An encyclopedia or encyclopaedia is a reference work or compendium providing summaries of knowledge from either all branches or from a particular field or discipline.
Encyclopedias are divided into articles or entries that are often arranged alphabetically by article name and sometimes by thematic categories. Encyclopedia entries are longer and more detailed than those in most dictionaries. Generally speaking, unlike dictionary entries which focus on linguistic information about words, such as their meaning, pronunciation, use, and grammatical forms, encyclopedia articles focus on factual information concerning the subject named in the article’s title.Encyclopedias have existed for around 2,000 years and have evolved considerably since that time as to language (written in a major international or a vernacular language), size (few or many volumes), intent (presentation of a global or a limited range of knowledge), cultural perceptions (authoritative, ideological, didactic, utilitarian), authorship (qualifications, style), readership (education level, background, interests, capabilities), and the technologies available for their production and distribution (hand-written manuscripts, small or large print runs, internet production). As a valued source of reliable information compiled by experts, printed versions found a prominent place in libraries, schools and other educational institutions.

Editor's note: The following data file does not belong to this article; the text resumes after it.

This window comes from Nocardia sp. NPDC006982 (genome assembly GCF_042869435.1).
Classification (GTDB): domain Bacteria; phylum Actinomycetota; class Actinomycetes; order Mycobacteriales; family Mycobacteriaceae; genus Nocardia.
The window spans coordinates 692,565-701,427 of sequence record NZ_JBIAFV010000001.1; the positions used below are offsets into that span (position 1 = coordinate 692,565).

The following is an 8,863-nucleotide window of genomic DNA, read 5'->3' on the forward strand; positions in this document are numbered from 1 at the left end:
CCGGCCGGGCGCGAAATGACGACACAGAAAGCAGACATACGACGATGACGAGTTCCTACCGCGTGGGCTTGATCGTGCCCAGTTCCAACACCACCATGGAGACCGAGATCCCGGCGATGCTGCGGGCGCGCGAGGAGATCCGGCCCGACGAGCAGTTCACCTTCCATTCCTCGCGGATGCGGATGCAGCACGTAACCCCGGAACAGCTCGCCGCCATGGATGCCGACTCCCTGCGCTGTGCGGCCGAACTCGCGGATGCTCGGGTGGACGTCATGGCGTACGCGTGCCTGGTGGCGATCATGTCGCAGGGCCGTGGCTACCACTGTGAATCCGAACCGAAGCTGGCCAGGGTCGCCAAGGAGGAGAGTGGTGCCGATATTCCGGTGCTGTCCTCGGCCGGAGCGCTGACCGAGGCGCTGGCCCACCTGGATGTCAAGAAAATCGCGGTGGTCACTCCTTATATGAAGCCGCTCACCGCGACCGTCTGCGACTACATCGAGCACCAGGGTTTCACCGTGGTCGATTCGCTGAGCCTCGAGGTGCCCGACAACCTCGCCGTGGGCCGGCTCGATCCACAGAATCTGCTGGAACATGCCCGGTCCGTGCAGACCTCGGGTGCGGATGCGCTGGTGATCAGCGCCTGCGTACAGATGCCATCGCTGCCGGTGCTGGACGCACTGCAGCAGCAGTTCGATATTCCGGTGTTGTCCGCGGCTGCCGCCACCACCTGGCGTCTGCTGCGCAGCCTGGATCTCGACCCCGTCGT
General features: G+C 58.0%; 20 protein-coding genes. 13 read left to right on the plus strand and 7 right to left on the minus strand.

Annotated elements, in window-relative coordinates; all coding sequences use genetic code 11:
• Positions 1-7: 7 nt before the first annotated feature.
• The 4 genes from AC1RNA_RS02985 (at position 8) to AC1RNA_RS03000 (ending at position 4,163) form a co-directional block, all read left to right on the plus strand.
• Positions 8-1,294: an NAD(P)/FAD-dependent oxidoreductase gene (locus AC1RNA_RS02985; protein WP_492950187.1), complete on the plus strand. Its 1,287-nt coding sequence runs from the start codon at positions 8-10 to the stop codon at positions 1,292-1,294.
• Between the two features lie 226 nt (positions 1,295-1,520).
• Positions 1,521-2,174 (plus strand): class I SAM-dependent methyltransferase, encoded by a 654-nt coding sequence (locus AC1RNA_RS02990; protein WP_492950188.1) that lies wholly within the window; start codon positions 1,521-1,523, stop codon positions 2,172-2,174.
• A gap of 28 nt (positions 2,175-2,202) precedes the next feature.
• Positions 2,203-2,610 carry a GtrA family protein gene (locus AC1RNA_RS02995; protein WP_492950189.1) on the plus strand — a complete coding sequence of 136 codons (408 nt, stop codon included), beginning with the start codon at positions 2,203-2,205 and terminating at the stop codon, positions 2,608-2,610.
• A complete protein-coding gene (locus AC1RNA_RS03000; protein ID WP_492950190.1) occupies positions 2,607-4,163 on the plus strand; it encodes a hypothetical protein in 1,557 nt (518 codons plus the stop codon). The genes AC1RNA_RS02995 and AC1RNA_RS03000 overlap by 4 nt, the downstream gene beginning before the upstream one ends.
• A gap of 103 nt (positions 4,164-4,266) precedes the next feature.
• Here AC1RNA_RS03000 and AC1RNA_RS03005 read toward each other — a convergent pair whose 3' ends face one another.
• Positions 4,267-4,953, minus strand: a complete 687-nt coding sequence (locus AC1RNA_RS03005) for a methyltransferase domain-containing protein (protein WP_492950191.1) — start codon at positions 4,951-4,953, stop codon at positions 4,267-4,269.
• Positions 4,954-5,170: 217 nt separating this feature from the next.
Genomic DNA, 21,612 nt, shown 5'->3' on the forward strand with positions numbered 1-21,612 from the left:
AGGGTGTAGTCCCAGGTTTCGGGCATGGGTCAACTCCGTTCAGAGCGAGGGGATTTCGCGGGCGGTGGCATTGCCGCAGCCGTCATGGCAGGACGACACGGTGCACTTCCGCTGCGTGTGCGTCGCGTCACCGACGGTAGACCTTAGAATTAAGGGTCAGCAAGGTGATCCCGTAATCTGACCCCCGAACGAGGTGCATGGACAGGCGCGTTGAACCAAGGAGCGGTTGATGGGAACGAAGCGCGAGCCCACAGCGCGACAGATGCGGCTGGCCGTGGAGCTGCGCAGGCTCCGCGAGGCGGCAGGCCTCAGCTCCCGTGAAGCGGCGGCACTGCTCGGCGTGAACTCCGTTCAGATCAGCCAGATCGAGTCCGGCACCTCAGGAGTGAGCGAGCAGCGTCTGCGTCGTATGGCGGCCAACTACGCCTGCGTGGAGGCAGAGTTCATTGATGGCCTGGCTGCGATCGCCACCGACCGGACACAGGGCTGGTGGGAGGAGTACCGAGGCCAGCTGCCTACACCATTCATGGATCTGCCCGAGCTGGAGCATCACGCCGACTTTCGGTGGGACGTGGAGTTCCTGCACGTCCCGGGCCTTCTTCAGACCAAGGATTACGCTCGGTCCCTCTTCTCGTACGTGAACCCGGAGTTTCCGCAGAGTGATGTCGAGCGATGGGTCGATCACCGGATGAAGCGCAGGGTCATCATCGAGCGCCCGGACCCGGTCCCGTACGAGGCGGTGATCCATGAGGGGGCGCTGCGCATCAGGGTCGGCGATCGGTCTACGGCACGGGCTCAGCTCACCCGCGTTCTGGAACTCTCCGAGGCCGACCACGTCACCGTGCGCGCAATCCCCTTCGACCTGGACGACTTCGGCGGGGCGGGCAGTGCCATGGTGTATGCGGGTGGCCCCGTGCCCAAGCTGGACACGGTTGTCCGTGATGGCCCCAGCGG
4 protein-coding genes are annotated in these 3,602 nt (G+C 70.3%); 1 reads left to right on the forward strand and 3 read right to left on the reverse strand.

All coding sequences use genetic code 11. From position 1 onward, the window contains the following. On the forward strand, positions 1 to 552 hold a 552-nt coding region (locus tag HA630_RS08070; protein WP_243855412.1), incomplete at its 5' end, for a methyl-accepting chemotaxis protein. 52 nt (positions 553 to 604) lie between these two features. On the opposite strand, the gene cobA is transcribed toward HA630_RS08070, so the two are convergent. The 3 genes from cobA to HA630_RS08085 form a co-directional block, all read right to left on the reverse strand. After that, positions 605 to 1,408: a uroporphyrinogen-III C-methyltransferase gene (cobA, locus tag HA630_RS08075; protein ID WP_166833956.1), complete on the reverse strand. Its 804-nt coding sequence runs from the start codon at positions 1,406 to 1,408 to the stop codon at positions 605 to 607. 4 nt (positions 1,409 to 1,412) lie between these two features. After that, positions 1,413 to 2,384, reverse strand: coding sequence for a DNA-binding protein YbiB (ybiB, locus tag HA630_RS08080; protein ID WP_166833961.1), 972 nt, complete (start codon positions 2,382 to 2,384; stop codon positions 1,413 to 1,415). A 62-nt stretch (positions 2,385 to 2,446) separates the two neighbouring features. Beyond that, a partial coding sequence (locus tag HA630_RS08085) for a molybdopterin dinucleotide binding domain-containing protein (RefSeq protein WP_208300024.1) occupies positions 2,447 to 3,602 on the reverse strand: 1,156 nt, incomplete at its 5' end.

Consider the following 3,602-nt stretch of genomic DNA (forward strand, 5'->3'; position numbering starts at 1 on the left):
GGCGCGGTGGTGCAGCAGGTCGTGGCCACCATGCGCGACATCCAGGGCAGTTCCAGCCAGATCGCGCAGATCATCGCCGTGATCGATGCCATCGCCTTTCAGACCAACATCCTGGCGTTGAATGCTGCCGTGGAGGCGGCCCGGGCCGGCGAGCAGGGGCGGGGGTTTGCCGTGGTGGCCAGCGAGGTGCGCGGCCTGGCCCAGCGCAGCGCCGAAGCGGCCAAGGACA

The appearance of digital and open-source versions in the 20th century has vastly expanded the accessibility, authorship, readership, and variety of encyclopedia entries and called into question the idea of what an encyclopedia is and the relevance of applying to such dynamic productions the traditional criteria for assembling and evaluating print encyclopedias.
A comprehensive reference work (often spanning several printed volumes) with articles (usually arranged in alphabetical order, or sometimes arranged by category) on a range of subjects, sometimes general, sometimes limited to a particular field.
“I only use the library for the encyclopedia, as we’ve got most other books here.”
“His life’s work was a four-volume encyclopedia of aviation topics.”
The circle of arts and sciences; a comprehensive summary of knowledge, or of a branch of knowledge.
The circle or compass of the arts and sciences (originally, of the seven so-called liberal arts and sciences); circle of human knowledge.